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Rigo Melgar-Melgar

L4E PhD Fellow – University of Vermont



Rigo is a PhD Candidate in Ecological Economics at the Rubenstein School of Environment and Natural Resources at the University of Vermont. Rigo is a Fellow of the Leadership for the Ecozoic (L4E) project (Cohort 1) and the Gund Institute for Environment at the University of Vermont. Rigo is broadly interested in research-to-action by building and acting on the immense potential of the theory and practice of ecological economics and other heterodox schools of economics to inform innovative research, educational and policy strategies to tackle our complex and interrelated ecological and social crises. His PhD research is focused on the socio-ecological implications of financialization for a just energy-sustainability transition away from fossil fuels in the U.S. Rigo grounds his work on the strong biophysical and social foundations of ecological economics and draws from other heterodox schools of economics in his research-to-action work.

Rigo is passionate and dedicated about creating awareness and spreading the knowledge of ecological economics to promote genuine and sustainable wellbeing within planetary boundaries through the growing Ecological Economics for All Initiative that he co-founded in 2020. As part of this work, Rigo collaborates with a variety of organizations such as Rethinking Economics International, Wellbeing Economy Alliance, U.S. Society for Ecological Economics, among others, to educate about heterodox economics with the goal to rethink economics and finance to promote institutions that work for people and the planet.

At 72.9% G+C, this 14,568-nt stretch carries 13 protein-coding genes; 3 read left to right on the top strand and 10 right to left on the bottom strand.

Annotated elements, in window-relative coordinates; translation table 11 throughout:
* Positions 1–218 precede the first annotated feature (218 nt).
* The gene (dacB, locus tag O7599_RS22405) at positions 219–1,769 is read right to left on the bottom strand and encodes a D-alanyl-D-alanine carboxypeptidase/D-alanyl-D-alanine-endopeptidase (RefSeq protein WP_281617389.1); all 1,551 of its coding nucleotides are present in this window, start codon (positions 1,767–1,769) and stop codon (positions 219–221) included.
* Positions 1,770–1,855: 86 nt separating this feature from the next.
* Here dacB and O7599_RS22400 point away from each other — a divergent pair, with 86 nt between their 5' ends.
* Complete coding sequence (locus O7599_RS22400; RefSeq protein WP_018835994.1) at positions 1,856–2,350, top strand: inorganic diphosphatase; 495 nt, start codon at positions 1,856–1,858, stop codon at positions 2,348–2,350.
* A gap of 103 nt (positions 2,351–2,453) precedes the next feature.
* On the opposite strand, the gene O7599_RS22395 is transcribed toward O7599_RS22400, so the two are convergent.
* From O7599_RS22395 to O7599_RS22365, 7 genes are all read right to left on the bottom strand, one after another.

Rigo holds two master’s degrees in Public Affairs and Environmental Science (with an Area of Study in Biophysical and Ecological Economics) from the State University of New York College of Environmental Science and Forestry (SUNY-ESF) and Syracuse University Maxwell School of Public Affairs. He also holds a Bachelors of Science in Environmental Studies with a focus on Biophysical Economics and a Minor in Renewable Energy from SUNY-ESF in association with Syracuse University.

Rigo's favorite quote is: “The scarcest resource is not oil, metals, clean air, capital, labour, or technology. It is our willingness to listen to each other and learn from each other and to seek the truth rather than seek to be right. Because we have not done that, another resource has become critically scarce: time.” -Donella Meadows"



Why ecological economics needs to return to its roots: The biophysical foundation of socio-economic systems

Melgar-Melgar, R.E. and Hall. In Ecological Economics, 169. 2020.

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From the Anthropocene to Mutual Thriving: An Agenda for Higher Education in the Ecozoic

L4E Contributors:  Ivan Vargas Roncancio, Leah Temper, Joshua Sterlin, Nina L. Smolyar, Shaun Sellers, Maya Moore, Rigo Melgar-Melgar, Jolyon Larson, Catherine Horner, Jon D. Erickson, Megan Egler, Peter G. Brown, Emille Boulot, Tina Beigi and Michael Babcock

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